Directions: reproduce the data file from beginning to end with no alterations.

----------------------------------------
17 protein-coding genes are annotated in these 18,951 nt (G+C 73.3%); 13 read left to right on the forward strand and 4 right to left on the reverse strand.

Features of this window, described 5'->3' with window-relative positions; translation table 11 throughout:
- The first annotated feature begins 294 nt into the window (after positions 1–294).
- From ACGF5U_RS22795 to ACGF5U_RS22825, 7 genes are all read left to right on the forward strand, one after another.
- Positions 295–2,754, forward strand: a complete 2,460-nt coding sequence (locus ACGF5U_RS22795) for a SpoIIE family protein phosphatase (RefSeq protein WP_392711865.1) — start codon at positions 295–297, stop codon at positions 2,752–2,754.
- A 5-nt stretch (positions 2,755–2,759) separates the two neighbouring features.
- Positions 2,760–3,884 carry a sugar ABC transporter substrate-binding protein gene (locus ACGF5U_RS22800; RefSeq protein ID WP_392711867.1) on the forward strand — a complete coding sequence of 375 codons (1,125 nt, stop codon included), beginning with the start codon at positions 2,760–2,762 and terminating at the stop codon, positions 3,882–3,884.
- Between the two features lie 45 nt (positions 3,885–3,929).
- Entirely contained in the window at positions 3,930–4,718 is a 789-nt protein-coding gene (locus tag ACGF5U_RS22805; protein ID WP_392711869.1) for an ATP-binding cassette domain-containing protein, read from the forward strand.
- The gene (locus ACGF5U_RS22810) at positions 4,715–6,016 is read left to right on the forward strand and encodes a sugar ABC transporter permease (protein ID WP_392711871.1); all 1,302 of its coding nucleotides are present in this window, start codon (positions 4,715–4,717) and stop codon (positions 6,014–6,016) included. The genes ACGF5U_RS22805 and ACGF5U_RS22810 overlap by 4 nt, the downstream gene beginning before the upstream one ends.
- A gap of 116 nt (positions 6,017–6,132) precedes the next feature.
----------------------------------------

17 protein-coding genes are annotated in these 18,951 nt (G+C 73.3%); 13 read left to right on the forward strand and 4 right to left on the reverse strand.

Features of this window, described 5'->3' with window-relative positions; translation table 11 throughout:
- The first annotated feature begins 294 nt into the window (after positions 1–294).
- From ACGF5U_RS22795 to ACGF5U_RS22825, 7 genes are all read left to right on the forward strand, one after another.
- Positions 295–2,754, forward strand: a complete 2,460-nt coding sequence (locus ACGF5U_RS22795) for a SpoIIE family protein phosphatase (RefSeq protein WP_392711865.1) — start codon at positions 295–297, stop codon at positions 2,752–2,754.
- A 5-nt stretch (positions 2,755–2,759) separates the two neighbouring features.
- Positions 2,760–3,884 carry a sugar ABC transporter substrate-binding protein gene (locus ACGF5U_RS22800; RefSeq protein ID WP_392711867.1) on the forward strand — a complete coding sequence of 375 codons (1,125 nt, stop codon included), beginning with the start codon at positions 2,760–2,762 and terminating at the stop codon, positions 3,882–3,884.
- Between the two features lie 45 nt (positions 3,885–3,929).
- Entirely contained in the window at positions 3,930–4,718 is a 789-nt protein-coding gene (locus tag ACGF5U_RS22805; protein ID WP_392711869.1) for an ATP-binding cassette domain-containing protein, read from the forward strand.
- The gene (locus ACGF5U_RS22810) at positions 4,715–6,016 is read left to right on the forward strand and encodes a sugar ABC transporter permease (protein ID WP_392711871.1); all 1,302 of its coding nucleotides are present in this window, start codon (positions 4,715–4,717) and stop codon (positions 6,014–6,016) included. The genes ACGF5U_RS22805 and ACGF5U_RS22810 overlap by 4 nt, the downstream gene beginning before the upstream one ends.
- A gap of 116 nt (positions 6,017–6,132) precedes the next feature.